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How does language shape international relations?

By Peter Miljak

Picture this. It was February 2017, then respective presidents of Japan and America, met in the oval office to discuss bilateral trade. As is customary in these kinds of events, both leaders pose for a photo. The pair are off to a good start with plastered smiles and an enthusiastic handshake. The Japanese press repeat emphatically “kochira onegaishimasu!” Which literally translates to “this way please”; politely requesting the pair to look at the camera. Trump, appearing somewhat amused by this, asks Abe; “what are they saying?”, with Abe replying swiftly, smile unwavering, voice steady; “please, look at me” – this translation seems adequate, but turned out to wreak havoc on the preceding seconds, as Trump turns to stare directly and intently into Abe’s eyes. We see glimmers of horror underneath Abe’s smile as he attempts to subtly point Trump towards the cameras to no avail, Trump's gaze does not falter, and the situation has reached peak awkwardness as the seconds continue to painfully roll by.

Prime Minister Shinzo Abe and U.S. President Donald Trump at the White House in February 2017 / REUTERS

As a language nerd, I find that there is a lot to unpack in this hilariously awkward moment. Was this just an inevitable misunderstanding? Was Abe’s translation not clear enough? Or was their comedic irony in that Trump did not understand English as well as Abe in that situation? Nevertheless, it got me thinking about the role of language in international diplomacy; I was quite surprised at the high number of world leaders such as Abe who display a commendable grasp of the English language. Proficiency in English appears to be becoming more and more obligatory for world leaders, yet simultaneously, there is a case that the need for interpreters is greater than ever. Let’s explore some interesting trends in world leaders’ use of English and uncover what this means for the future of international diplomacy.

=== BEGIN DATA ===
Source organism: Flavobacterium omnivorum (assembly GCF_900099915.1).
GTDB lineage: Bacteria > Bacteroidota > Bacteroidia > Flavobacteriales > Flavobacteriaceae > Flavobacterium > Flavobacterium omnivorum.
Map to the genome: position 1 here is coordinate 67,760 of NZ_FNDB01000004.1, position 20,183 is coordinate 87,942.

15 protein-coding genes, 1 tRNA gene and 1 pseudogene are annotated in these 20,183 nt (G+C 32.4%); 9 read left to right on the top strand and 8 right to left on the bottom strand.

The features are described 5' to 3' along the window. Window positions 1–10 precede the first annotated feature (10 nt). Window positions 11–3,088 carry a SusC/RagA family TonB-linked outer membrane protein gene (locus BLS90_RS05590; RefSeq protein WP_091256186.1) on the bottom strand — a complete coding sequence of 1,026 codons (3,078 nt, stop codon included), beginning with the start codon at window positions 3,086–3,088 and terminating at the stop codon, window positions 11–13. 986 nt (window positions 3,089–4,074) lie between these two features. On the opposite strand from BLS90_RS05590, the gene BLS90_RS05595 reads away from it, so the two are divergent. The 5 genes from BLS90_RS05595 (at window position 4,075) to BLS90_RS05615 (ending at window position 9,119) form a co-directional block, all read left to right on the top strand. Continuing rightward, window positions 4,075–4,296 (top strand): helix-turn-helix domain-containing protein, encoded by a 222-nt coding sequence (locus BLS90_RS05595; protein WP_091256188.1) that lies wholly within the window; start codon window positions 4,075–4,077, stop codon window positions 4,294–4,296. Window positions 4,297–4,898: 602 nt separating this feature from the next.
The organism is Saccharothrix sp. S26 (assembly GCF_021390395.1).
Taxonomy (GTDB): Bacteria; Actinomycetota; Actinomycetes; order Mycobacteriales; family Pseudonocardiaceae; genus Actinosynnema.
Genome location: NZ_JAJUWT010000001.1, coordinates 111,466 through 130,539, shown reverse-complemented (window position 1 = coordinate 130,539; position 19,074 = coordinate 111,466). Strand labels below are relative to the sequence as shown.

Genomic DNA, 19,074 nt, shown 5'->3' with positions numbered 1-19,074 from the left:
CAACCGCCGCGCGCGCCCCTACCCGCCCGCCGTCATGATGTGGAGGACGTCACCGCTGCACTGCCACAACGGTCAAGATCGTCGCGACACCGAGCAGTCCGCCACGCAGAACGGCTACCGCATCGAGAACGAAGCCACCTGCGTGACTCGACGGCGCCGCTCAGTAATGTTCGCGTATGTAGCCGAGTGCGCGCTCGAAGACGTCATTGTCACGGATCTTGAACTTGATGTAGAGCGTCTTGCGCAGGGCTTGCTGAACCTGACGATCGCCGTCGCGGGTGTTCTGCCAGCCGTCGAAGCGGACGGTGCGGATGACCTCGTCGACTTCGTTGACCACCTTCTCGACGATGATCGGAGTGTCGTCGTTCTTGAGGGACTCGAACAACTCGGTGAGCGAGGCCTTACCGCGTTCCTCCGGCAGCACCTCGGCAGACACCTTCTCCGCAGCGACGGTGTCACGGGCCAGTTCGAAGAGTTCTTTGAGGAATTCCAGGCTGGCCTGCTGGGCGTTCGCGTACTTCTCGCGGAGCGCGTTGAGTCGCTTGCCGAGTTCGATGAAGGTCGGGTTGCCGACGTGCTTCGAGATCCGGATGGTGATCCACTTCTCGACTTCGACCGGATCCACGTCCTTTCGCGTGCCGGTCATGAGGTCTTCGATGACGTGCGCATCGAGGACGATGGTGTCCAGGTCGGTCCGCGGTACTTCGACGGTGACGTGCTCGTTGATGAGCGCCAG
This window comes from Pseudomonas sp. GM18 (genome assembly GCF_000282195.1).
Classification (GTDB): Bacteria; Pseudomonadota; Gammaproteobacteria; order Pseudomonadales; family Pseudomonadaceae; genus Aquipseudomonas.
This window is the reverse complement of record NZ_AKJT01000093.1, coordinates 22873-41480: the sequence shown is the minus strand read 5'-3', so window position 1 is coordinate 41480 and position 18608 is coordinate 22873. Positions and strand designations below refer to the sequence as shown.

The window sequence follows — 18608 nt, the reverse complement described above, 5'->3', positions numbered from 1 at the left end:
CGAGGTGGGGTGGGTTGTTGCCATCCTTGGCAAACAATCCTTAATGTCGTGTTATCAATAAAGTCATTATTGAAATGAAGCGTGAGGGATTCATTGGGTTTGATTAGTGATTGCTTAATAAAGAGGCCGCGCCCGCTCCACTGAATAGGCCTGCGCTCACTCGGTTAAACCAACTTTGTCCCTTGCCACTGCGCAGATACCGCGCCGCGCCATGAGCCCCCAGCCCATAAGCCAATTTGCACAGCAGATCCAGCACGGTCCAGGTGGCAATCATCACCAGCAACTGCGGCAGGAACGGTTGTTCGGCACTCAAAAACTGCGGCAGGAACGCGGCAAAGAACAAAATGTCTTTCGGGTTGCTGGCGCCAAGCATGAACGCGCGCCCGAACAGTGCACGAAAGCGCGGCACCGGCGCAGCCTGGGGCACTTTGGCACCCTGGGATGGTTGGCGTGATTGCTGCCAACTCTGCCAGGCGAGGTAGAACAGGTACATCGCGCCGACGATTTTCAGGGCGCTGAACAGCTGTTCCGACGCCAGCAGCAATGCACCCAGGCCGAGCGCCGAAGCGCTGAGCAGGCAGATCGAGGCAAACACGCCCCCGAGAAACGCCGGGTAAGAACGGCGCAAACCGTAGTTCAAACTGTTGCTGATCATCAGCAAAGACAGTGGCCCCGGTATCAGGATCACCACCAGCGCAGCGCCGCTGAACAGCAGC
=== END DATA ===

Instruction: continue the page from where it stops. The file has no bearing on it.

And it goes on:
First let’s acknowledge the exclusive club of major leaders who have native-level English proficiency, which include few leaders outside of the obvious anglosphere nations such as Britain, America, Australia. This raises an important point as to the role of education in shaping English as the preferred language of international diplomacy. Independent UK based think tank, The Higher Education Policy Institute, surveys which world leaders received tertiary education in English-speaking countries as a measure of ‘soft power’, in other words, how well a nation passively exerts its influence around the globe. In 2021 out of 357 world leader positions surveyed, (although the United Nations has only 193 member states, many nations have more than one leader i.e., a president and a prime minister) 65 received tertiary education in the USA, 57 in the UK and 10 in Australia. While there may be some overlap for leaders who studied in multiple countries, the perceived prestige of an immersive English education is astounding.

Another interesting factor in shaping world leaders’ use of English is simply personal choice; some world leaders possess the fluency to give speeches in English at bilateral events but choose not to. There appears a tendency for more nationalistic leaders to prefer their native language, as by communicating only in the national language of one’s country, a world leader conveys the sense that they act solely for their country, rather than pandering to the increasing global dominance of English.

Former German Chancellor Photo; European People's Party, CC BY 2.0 via Wikimedia Commons